The title of this work, Things That Were Missed in the Clamour for Calm, may of course lead the listener to expect something quite different – it implies that there are everyday sound events which we overlook all too easily, and that there’s an interest in escaping the noise pollution of urban life, perhaps through listening to natural sounds with more attention. Both of these are perfectly plausible sentiments, and indeed they constitute articles of faith for many field recordists. But I think this album is primarily a work of imagination, a testament to Mark Vernon’s creative strengths and abilities; he doesn’t just document, but he thinks long and hard about the documents he captures, and then is able to use his studio skills to refashion them sympathetically, thereby revealing new truths about the world.

(Ed Pinsent, Editor of ‘The Sound Projector’ Music Magazine, January 2015)


Musique Machine – album of the month

Ákos Garai’s 3 Leaves imprint presents Things That Were Missed in the Clamour for Calm by Mark Vernon. 3 Leaves is a label that is synonymous with expertly crafted, field recording-based releases. This full-length CD is no exception.

Things That Were Missed in the Clamour for Calm is one single 54 minute track, composed from field recordings Vernon captured during a 6-week residency at Sura Medura, Hikkaduwa in Sri Lanka. As you can imagine, what we have here is a tapestry of sounds found in Sri Lanka’s open markets, natural spaces, and wildlife. These aren’t just raw recordings, but a musical collage, expertly composed, and presented in stunning clarity. Some of the things you will hear are: a bustling market place, the sounds of merchants selling their wares, traffic, aquatic sounds, rain forests teaming with birds, frogs and insects, random sounds (a typewriter clacking, machinery churning, the water droplets in a shower stall?), indigenous people chanting along with a man on a megaphone, and many other sounds (from the mundane to the exquisite) found in his environment. That all might sound like par for the course on these types releases where field-recordings comprise the foundation, however there’s a whole lot of layering and weaving; pairing just the right sounds together to breathe life into this audio documentary.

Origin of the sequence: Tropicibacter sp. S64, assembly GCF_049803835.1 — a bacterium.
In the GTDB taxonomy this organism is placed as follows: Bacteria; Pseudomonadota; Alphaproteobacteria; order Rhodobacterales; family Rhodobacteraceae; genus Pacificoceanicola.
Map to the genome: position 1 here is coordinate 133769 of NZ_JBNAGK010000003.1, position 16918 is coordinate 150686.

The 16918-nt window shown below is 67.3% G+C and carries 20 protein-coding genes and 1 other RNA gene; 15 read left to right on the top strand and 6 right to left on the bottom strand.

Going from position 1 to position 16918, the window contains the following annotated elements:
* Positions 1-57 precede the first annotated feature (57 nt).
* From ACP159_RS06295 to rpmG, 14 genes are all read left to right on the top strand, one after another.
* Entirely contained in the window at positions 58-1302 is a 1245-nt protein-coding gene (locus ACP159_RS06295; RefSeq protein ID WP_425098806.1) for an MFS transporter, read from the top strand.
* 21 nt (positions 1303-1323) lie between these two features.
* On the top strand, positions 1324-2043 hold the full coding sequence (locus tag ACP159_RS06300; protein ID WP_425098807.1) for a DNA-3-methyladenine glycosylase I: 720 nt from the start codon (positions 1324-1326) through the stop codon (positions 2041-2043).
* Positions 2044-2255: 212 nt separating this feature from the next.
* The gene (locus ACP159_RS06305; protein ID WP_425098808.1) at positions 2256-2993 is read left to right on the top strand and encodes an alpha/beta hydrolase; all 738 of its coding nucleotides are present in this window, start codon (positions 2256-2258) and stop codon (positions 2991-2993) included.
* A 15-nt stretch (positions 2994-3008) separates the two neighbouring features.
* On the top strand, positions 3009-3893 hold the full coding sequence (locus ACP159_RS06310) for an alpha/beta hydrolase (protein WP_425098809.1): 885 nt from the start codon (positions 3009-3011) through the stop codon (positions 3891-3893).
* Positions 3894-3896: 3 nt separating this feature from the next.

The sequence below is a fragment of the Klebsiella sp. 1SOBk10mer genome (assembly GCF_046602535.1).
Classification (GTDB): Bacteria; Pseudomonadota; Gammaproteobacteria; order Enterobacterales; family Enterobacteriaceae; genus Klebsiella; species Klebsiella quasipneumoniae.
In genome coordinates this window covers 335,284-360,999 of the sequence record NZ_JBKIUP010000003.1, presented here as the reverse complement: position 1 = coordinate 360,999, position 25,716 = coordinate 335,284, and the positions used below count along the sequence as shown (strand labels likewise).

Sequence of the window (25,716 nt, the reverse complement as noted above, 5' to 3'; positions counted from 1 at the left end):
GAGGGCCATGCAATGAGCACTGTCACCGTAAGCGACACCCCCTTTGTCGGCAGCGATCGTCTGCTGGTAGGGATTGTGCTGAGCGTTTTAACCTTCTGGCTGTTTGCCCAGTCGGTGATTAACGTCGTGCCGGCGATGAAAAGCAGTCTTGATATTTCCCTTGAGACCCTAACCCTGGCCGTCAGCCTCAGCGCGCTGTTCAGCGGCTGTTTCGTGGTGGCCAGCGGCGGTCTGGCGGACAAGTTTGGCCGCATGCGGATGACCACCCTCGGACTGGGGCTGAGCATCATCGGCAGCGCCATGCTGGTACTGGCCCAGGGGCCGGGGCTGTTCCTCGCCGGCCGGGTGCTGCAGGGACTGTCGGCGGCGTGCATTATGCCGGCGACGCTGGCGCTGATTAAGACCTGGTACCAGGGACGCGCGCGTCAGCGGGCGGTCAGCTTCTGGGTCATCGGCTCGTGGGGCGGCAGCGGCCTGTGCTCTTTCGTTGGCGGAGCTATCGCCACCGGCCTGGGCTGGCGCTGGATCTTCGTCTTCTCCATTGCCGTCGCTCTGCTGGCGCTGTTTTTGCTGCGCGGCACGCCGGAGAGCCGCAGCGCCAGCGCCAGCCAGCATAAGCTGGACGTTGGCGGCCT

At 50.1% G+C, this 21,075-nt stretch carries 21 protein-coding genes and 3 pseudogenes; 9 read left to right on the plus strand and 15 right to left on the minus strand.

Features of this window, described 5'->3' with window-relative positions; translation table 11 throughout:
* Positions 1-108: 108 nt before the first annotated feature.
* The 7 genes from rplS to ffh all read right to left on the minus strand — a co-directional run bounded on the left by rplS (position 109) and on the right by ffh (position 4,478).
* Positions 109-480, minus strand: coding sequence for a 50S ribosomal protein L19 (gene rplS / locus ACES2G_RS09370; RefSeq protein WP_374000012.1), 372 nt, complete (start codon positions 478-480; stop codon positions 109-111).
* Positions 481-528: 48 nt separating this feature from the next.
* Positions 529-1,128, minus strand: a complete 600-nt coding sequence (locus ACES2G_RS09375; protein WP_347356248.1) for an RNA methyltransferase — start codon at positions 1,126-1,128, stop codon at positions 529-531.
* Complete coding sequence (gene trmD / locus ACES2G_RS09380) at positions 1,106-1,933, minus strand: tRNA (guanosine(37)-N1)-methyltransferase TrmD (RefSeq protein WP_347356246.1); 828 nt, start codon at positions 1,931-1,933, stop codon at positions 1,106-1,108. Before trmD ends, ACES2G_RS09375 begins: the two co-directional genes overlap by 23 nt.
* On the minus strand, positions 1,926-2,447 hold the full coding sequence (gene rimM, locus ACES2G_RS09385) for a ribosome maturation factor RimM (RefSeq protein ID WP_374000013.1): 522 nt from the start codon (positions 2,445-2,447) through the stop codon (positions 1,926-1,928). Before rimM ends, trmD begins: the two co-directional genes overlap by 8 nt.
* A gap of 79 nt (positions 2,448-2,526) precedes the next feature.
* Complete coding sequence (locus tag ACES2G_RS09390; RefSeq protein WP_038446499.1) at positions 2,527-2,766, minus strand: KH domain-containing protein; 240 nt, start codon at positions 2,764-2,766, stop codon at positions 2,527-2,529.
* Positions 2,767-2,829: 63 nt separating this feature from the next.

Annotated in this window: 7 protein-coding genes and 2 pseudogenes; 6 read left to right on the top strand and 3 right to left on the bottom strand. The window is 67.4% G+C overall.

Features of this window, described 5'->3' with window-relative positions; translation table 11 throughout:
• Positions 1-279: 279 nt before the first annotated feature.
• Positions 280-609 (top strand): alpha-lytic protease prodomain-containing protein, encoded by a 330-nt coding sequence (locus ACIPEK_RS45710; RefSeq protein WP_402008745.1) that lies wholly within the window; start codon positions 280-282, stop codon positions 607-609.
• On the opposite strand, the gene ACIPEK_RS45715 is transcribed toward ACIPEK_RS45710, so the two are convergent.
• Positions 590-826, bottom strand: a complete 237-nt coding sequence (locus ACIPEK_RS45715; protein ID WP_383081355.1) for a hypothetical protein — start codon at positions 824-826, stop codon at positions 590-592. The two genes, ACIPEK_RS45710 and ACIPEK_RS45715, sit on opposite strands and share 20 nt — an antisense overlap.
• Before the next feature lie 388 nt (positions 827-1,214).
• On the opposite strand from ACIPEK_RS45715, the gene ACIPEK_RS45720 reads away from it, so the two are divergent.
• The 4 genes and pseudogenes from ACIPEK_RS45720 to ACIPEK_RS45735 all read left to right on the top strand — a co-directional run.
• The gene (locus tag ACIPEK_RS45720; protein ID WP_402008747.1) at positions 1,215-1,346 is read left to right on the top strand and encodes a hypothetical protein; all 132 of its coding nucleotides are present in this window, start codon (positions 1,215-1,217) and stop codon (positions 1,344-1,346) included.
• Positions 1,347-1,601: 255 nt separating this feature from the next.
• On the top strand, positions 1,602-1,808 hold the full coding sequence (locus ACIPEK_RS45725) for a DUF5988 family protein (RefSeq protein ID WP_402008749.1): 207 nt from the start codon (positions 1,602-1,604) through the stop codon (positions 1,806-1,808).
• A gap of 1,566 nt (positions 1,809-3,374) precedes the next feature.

Along with many of the environmental sounds found on the disc, there are also plenty of musical interludes to be found, including: indigenous folk music, the sounds of a very familiar piece of classical music played by a harmonium-like instrument, and a panoply of percussive beats. Most interestingly, Vernon mentions in the liner notes that an “odd looking machine” found in the middle of one of streets he frequented in Colombo, produced rhythmic music to banish the unwanted sounds of the material world. I wasn’t always aware when this contraption of drum, bell, and cymbal made it’s mark on the album, but no doubt it’s presence was heavily featured.

Perhaps my favorite parts of the album are where Vernon splices the sounds of both wildlife and music. Frogs, birds, and crickets seamlessly buzz and sing to rhythmic beats and folksy sounds. Its as if through some magic stroke, Vernon is able to get humans and animals to act in unison to create a wonderful musical composition.